Burns, Tester meet in first debate
By MICHAEL JAMISON of the Missoulian
Sabers rattled fiercely in their scabbards but were not drawn Sunday during a bloodless political debate between two old farmers - longtime Republican Sen. Conrad Burns and Democratic challenger Jon Tester.
The men debated for the first time at a conference of the Montana Broadcasters Association in Whitefish.
If Sunday's debate proved anything, it might be that Burns represents a status quo, with a focus on immediate fixes to immediate problems. Tester, on the other hand, emerged as a source of newly creative energy, focusing on long-term solutions consistent with a big-picture vision.
The race has been billed as "one of the most pivotal in the country," with the political balance of a sharply divided Senate at stake.
Much of the talk centered on national defense, territory Burns has hoped to stake as his own.
On U.S. strategy in Iraq:
"Win," said Burns. "There's no substitute for winning.
"If we cut and run - and we cannot cut and run - then we'll end up like a Vietnam," Burns said. But if troops stay the course, as they have in, say, South Korea, then the world can one day expect stability in the region.
Tester, though, believes "we obviously need an exit strategy."
The Democratic state senator said he supports the war on terror and supports military efforts in Afghanistan. But America entered the Iraqi field "under false pretenses," he said, and although there have been successes, "we need a plan for redeployment."
On U.S. foreign policy elsewhere in the world:
The mission in Iraq, Tester said, has come at a cost in other parts of the world. "It's spread our defenses too thin," he said. "It's spread our State Department too thin."
Attentions need to focus more equitably on Iran and Pakistan and North Korea, Tester said, as well as closer to home. "We're scraped too thin across the whole country."
But, Burns warned, "these terrorists operate in the shadows. They're faceless."
If American foreign policy is AWOL in some parts of the world - war-torn Africa, for instance - then it is because too many years of liberal policies failed the nation, Burns said.
"It was appeasement that led to 9/11," Burns said.
On the Patriot Act:
"We have not been hit in this country, folks, since September 11," Burns said. "Something is working."
American agents have cut off finances to terrorists, have infiltrated terror cells, have often defeated an enemy that "slips up on you."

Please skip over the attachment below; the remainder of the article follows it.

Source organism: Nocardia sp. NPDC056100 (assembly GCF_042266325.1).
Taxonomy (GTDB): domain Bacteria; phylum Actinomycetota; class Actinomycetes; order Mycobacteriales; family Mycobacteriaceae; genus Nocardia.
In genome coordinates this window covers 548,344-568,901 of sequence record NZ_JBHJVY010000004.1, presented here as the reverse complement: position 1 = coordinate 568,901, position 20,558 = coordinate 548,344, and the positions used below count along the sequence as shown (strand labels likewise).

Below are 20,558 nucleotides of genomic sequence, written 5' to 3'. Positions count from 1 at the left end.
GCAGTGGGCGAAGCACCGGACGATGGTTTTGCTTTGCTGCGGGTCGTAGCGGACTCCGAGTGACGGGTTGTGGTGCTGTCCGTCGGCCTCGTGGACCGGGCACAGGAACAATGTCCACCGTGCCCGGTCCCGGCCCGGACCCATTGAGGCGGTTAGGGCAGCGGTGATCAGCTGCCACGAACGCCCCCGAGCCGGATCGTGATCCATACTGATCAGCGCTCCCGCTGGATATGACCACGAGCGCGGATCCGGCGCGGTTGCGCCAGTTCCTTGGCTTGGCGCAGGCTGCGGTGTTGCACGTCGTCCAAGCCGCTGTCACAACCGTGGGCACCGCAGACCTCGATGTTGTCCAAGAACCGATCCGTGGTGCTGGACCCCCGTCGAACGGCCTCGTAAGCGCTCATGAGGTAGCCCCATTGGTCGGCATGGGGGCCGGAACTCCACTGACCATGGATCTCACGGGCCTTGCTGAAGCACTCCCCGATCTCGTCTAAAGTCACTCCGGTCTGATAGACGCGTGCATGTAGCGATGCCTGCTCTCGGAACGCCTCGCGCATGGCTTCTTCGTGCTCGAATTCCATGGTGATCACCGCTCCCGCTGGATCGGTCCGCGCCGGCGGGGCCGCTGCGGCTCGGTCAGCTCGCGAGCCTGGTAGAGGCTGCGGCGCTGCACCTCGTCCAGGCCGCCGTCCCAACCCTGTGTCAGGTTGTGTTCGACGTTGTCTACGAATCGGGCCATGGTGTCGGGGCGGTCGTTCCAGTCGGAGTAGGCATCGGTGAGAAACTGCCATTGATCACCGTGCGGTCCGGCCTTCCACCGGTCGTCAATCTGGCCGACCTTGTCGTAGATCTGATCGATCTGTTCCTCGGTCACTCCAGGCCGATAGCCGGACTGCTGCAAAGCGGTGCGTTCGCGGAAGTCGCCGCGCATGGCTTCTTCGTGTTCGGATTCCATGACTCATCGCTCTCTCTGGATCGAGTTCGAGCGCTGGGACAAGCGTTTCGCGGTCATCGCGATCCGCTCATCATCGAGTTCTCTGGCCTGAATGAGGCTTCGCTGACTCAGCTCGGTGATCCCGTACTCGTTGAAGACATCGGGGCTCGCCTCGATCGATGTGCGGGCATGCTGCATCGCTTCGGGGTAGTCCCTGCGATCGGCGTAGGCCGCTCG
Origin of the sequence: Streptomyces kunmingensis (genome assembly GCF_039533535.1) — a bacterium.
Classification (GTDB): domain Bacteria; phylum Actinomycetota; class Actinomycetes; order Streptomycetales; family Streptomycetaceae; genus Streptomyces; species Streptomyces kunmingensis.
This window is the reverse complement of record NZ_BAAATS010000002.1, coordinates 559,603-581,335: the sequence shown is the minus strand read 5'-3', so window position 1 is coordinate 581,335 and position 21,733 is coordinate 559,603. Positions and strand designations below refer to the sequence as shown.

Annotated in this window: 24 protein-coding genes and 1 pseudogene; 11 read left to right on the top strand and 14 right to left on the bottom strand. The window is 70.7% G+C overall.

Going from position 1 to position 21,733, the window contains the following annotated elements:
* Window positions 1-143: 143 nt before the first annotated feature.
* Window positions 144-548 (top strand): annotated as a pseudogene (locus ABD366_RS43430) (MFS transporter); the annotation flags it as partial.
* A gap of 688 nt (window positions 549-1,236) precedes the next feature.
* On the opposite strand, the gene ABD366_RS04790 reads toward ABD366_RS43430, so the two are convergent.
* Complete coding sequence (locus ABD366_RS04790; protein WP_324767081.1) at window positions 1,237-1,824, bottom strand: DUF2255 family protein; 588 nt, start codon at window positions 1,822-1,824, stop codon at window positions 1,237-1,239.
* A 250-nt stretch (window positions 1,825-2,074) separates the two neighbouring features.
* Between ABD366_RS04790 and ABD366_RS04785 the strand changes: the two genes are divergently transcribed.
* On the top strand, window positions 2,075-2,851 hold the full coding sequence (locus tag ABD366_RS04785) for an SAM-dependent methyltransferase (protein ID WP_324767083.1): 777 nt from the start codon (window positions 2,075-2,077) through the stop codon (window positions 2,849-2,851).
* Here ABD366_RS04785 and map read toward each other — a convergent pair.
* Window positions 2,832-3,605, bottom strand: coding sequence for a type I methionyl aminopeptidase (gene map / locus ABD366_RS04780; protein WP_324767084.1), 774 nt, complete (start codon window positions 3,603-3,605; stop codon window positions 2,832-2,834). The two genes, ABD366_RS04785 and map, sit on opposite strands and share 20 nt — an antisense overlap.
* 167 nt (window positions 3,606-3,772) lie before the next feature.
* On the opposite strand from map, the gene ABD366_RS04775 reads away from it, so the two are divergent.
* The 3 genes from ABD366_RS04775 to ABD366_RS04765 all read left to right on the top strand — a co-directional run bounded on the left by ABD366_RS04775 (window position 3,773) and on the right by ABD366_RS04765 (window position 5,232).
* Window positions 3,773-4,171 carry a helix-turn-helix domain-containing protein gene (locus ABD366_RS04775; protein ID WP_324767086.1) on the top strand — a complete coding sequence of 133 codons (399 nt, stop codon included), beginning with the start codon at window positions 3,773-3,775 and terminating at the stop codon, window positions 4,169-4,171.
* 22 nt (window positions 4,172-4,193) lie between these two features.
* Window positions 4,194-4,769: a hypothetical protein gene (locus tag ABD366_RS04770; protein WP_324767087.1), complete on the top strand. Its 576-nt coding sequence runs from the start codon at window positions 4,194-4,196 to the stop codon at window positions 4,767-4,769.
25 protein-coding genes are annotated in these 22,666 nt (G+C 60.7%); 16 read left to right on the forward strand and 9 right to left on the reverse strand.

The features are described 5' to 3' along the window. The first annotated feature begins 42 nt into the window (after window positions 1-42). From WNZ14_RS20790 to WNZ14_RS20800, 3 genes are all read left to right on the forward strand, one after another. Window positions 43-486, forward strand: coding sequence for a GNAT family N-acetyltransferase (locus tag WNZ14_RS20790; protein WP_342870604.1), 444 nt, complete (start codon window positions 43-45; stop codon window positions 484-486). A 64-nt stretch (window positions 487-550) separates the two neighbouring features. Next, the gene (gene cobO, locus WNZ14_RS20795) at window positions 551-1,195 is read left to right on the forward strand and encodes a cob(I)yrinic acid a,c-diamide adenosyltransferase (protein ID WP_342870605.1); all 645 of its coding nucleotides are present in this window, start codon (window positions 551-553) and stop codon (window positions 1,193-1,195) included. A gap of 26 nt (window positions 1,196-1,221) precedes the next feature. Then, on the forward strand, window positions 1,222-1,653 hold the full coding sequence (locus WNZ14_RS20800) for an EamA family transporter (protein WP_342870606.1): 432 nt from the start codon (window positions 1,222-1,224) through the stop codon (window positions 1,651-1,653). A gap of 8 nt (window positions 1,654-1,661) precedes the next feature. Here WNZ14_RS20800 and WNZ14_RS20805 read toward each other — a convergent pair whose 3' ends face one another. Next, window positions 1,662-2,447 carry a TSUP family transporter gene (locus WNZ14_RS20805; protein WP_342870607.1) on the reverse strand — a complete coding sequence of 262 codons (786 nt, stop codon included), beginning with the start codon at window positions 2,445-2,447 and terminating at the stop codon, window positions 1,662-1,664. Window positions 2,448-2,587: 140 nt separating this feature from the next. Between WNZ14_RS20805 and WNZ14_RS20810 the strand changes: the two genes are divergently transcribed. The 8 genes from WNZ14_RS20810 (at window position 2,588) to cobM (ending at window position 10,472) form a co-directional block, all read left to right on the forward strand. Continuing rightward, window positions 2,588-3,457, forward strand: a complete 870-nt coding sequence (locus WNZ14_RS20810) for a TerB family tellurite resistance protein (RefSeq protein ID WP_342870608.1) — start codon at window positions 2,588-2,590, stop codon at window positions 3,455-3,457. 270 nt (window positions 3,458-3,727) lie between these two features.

But Tester wondered about how long that freedom can last, given the very tools used to secure it. While America must remain "diligent" with regard to fighting terrorists, he said, citizens must not give up essential freedoms to purchase presumed security.
The Senate's first step after the Sept. 11, 2001, terrorist attacks, he said, was not to bolster border security or track down those here on expired visas or to investigate foreign operatives. Instead, Tester said, the Senate passed the Patriot Act, which "takes away our freedoms. We penalize our own people first."
On federal emergency efforts following Hurricane Katrina:
This proved a good example of the short-term need vs. the long-term view.
Burns admitted the response to Hurricane Katrina was flawed, admitted taxpayer dollars were wasted - yet still had to decide whether to authorize federal rescue and cleanup money.
"I voted to help them out," Burns said, "but I knew it was wrong at the time."
Tester, on the other hand, took a longer view, criticizing federal lawmakers for not dealing with what all knew were aging and dangerous dikes.
"That issue should have been handled years and years ago," he said.
On energy policy:
Both men stressed the need to ween America from its dependence on foreign oil, and both agreed a mix of more domestic fossil fuels and more alternative, renewable energies were key to the future.
But Burns placed more emphasis on digging fossil fuels from places such as the Arctic National Wildlife Refuge, while Tester put more weight on alternatives. Specifically, the challenger hopes to see investment in seed oil crops for Montana farmers, providing both fuel and feed in a "win- win deal."
Burns said next year's farm bill, the first since 2002, will likely place more emphasis on energy than farm bills of the past. But first, he said, "Montana has to put up the flag and say, Welcome.' That means sell the coal,' Burns said. "The market place will take care of it."
On bringing home the bacon:
Burns did not waste a chance to show how Tester has voted to raise taxes. Tester, likewise, pointed out how Burns has chosen to cut taxes for his political allies, but only while spending money borrowed from China.
"I think that's very sad," Tester said. "I am of the belief that you take care of yourself, and you don't pass your debts onto your kids."
"You haven't helped," Tester told Burns. "You continue to spend money like a drunken sailor."
But Burns said money spent on Montana has been put to good use. He's brought home the cash needed for this new and diversified economy, he said, money for high-tech farms, for telemedicine and broadband communications, among other things.
"That's progress, folks. That's a vision for the future," Burns said. "We had that vision, and it still works today."